HIV Diagnosis

  Assay for HIV

Rapid Lateral Flow Assay for HIV p24 Antigen for the Screening of HIV in Pediatric Samples
The current rapid test used in resource limited settings for screening infants detects antibodies to HIV that are present in the child’s blood (e.g. Determine®). As HIV and antibodies to HIV can be transmitted from mother to child in the womb, during the birthing process or as a result of breast feeding, the current tests for antibodies do not yield unequivocal results for children less than 2 years old. The goal of this project is to develop a simple to use, rapid test that detects p24 Antigen. HIV p24 antigen is found on the virus itself and if detected in blood is considered unequivocal evidence that a child is HIV positive. Utilizing similar technology as the rapid antibody tests, we have developed a sample pre-treatment process and an ultra-sensitive detection system that, when incorporated into a test strip, has a limit of detection of approximately 1 pg/ml of p24 antigen. This is a significant improvement in analytical sensitivity compared to automated immunochemistry analysers that can detect down to 18 pg/ml. We have also evaluated the test with panels of characterized adult blood samples that have known amounts of HIV and antibodies to HIV. These experiments have suggested that our rapid test can detect HIV positive samples having as little as 17,500 HIV copies/milliliter. While this is not the most sensitive test for HIV (nucleotide assays are the most sensitive) it is a significant improvement over existing diagnostic tests and should be sufficient to detect HIV in children. At the present time we have focused our research on examining frozen pediatric samples as a means of further characterizing our rapid test.

  PCR Results in 30 Minutes or Less

Development of a Point-of-Care Infant Diagnostic: PCR Results in 30 Minutes or Less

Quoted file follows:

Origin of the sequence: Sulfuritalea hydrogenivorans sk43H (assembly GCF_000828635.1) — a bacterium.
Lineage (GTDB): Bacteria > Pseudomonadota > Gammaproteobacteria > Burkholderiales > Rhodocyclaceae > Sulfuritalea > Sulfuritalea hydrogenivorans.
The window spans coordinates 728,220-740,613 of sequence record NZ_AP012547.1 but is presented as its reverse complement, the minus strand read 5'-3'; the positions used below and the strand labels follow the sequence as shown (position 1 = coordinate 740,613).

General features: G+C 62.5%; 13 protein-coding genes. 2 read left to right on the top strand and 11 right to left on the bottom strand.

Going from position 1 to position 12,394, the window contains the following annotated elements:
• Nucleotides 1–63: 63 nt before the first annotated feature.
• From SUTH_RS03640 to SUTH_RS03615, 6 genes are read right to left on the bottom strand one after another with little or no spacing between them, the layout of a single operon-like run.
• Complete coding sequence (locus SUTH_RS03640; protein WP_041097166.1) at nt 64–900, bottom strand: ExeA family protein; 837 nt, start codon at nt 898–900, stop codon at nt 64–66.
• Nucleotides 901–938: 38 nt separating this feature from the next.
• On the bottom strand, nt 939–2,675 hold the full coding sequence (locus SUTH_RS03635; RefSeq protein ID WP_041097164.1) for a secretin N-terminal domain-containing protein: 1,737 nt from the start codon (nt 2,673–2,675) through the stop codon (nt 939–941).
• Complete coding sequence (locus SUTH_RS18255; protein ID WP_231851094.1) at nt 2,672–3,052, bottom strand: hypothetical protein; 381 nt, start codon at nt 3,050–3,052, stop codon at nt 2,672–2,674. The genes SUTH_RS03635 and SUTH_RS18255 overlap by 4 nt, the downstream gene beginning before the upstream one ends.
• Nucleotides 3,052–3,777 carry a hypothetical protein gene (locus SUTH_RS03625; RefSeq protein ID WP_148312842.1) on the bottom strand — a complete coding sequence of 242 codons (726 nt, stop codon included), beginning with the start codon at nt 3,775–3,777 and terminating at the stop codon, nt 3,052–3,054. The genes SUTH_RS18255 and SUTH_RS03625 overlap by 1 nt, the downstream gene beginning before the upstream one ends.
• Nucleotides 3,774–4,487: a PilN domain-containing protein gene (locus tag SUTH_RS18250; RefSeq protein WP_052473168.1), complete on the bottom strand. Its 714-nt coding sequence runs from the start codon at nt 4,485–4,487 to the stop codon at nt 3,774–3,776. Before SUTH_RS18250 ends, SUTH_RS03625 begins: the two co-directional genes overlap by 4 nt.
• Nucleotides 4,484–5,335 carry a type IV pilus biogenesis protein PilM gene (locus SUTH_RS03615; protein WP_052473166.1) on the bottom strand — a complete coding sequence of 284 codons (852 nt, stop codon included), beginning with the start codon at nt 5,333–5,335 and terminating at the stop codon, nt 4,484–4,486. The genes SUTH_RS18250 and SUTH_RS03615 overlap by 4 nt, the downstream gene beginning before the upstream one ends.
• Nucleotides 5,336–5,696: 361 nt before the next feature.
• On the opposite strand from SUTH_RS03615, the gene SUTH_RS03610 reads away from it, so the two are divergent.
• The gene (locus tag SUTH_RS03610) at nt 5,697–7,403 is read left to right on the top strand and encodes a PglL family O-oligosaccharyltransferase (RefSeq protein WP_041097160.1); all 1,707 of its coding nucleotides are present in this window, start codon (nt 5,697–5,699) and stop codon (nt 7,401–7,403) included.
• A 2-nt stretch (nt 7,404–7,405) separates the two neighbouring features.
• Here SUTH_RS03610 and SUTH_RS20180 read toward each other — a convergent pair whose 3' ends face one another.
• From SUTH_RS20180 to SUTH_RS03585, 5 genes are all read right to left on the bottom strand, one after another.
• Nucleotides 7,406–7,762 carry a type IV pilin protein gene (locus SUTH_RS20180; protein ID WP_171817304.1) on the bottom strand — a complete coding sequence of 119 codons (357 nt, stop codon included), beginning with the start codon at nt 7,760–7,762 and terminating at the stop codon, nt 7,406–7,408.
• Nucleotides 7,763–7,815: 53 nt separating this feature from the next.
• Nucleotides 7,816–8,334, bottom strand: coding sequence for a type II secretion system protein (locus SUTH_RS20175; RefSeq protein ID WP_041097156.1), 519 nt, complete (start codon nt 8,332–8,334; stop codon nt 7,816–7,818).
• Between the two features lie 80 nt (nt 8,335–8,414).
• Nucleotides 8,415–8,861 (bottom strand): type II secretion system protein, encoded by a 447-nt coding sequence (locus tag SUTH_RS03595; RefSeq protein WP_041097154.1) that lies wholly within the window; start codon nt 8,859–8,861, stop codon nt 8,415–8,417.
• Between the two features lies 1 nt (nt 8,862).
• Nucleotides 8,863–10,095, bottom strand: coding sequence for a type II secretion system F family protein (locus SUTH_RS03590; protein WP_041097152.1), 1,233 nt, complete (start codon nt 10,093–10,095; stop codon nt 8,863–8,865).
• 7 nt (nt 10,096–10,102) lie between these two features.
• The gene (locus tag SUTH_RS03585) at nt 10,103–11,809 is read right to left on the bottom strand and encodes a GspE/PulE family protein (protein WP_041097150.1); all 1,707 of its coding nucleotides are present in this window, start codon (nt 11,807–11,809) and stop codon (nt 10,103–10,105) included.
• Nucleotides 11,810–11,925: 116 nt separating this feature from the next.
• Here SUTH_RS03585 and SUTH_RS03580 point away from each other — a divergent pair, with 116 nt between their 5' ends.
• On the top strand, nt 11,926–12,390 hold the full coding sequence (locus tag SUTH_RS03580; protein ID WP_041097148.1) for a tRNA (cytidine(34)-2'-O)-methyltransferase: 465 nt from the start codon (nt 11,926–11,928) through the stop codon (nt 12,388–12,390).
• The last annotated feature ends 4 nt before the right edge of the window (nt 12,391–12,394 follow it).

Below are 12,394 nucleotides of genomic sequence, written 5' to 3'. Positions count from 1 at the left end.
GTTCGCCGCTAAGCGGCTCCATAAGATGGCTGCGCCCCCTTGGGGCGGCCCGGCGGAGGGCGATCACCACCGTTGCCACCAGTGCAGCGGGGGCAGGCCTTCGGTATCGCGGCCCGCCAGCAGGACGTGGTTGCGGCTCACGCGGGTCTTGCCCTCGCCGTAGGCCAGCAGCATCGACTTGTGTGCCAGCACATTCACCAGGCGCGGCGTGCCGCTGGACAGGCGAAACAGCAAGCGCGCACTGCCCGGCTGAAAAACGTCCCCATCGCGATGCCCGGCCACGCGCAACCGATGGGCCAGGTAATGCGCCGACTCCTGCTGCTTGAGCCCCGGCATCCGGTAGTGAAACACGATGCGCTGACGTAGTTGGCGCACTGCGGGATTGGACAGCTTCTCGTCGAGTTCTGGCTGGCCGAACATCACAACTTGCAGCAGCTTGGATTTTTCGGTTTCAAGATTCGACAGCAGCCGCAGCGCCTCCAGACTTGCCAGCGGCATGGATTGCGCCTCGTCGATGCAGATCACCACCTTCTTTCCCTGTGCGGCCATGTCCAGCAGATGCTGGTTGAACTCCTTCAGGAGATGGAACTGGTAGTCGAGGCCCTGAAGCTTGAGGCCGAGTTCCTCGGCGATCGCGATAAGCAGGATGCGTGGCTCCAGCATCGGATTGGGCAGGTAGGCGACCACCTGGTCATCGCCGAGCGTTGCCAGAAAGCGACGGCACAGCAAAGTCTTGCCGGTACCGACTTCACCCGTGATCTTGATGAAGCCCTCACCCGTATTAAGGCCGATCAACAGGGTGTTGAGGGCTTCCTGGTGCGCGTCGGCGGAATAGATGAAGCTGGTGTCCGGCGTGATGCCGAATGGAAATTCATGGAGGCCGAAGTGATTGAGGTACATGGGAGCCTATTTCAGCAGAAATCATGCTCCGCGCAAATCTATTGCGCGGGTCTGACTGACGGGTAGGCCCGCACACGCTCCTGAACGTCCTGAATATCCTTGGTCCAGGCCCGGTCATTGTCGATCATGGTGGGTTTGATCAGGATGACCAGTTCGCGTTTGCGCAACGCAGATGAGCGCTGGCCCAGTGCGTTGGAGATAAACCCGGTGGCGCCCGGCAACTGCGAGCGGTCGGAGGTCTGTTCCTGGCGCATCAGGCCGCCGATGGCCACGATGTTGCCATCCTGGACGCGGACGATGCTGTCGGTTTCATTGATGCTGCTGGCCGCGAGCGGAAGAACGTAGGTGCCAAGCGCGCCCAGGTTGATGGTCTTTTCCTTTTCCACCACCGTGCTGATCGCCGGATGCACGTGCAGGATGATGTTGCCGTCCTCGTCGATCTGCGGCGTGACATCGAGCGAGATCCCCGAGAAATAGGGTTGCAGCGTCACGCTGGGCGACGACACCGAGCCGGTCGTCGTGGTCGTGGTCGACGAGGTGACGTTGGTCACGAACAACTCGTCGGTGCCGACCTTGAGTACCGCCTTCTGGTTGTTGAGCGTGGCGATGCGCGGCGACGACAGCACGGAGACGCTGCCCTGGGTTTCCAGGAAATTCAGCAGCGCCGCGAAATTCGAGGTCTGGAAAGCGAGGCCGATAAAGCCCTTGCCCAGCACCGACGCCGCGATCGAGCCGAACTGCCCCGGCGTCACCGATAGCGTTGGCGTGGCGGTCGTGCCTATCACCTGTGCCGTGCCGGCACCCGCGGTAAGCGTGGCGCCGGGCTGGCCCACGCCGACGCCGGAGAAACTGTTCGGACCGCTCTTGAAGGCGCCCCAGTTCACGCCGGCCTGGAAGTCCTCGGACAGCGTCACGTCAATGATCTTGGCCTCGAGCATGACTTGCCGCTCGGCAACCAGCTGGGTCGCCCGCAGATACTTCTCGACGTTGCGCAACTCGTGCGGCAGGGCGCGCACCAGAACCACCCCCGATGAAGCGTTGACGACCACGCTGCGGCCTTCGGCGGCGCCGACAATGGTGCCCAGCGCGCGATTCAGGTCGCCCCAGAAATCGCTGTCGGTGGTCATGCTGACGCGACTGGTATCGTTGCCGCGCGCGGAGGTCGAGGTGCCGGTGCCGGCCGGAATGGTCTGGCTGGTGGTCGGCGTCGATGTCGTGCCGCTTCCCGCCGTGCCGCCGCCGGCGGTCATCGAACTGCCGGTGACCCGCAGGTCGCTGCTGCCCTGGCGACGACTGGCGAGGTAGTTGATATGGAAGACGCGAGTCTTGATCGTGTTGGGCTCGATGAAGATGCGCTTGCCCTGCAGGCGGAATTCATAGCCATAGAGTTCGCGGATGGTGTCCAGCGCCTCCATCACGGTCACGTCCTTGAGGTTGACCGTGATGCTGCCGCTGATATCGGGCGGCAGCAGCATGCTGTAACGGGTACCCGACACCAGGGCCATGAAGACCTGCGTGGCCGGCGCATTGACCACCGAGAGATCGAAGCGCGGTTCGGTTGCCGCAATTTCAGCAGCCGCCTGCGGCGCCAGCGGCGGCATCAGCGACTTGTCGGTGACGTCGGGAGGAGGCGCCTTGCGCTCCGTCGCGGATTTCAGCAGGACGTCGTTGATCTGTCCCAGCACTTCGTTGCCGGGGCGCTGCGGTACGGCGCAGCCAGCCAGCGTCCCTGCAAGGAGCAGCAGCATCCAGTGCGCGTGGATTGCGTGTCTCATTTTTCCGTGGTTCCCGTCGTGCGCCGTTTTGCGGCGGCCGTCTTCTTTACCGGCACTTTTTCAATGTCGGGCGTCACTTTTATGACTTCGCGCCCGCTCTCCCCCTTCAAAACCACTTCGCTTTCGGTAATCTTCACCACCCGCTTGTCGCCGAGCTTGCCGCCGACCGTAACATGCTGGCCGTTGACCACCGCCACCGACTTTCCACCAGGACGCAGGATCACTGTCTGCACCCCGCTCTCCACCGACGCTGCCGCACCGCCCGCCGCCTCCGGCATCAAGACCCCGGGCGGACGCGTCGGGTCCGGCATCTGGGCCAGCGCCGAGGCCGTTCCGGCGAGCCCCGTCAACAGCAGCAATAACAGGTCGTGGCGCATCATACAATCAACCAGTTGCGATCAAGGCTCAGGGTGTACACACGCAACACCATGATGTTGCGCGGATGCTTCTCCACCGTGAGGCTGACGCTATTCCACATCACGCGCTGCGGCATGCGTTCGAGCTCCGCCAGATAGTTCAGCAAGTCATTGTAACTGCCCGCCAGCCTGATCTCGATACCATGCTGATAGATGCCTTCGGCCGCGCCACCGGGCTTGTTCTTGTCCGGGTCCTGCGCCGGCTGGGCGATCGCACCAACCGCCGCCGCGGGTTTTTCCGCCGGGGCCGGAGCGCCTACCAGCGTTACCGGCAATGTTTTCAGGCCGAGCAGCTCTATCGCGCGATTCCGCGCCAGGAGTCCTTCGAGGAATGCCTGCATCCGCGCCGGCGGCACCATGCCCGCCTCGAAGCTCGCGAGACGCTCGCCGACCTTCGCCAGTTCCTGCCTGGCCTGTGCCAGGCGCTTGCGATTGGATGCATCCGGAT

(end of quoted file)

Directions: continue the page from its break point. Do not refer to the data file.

Diagnostic tests that detect the presence of antibodies in a patient’s blood against HIV-1 are simple, inexpensive and widely used in point of care settings in resource limited settings. These conventional antibody tests cannot be used to diagnose HIV-1 infection in infants, however, because the mother’s antibodies transmitted to the infant in the womb and through breast milk persist until the infant is 18 months to 2 years of age. Because of high mortality rates of infants from HIV-1, an early diagnosis is critical. We are developing a rapid, low cost, point-of-care (POC) diagnostic test for HIV proviral DNA. The assay consists of a whole blood sample applied to a collection device containing pre-punched filter paper discs followed by a cell separation protocol to collect white blood cells from blood. The filter paper discs containing the cells are introduced into cartridges pre-filled with reagents specific to HIV-1 proviral DNA and assayed by quantitative PCR (qPCR) in a robust low cost thermocycler. CIGHT is developing technologies for all three components (collection device, assay specific reagents, and low cost thermocycler) to generate an integrated and portable system. Recent work has focused on testing the cell isolation procedure with frozen pediatric samples to determine the sensitivity and specificity of our assay. Future work will include optimization of assay conditions to meet the goal of time to test result being less than 30 minutes. Also, the design process for the collection device and reaction vessel (i.e., cartridge) has been initiated to integrate sample collection and PCR reaction assembly.

Case Studies
Balancing Access with Accuracy for Infant HIV Diagnostics in Tanzania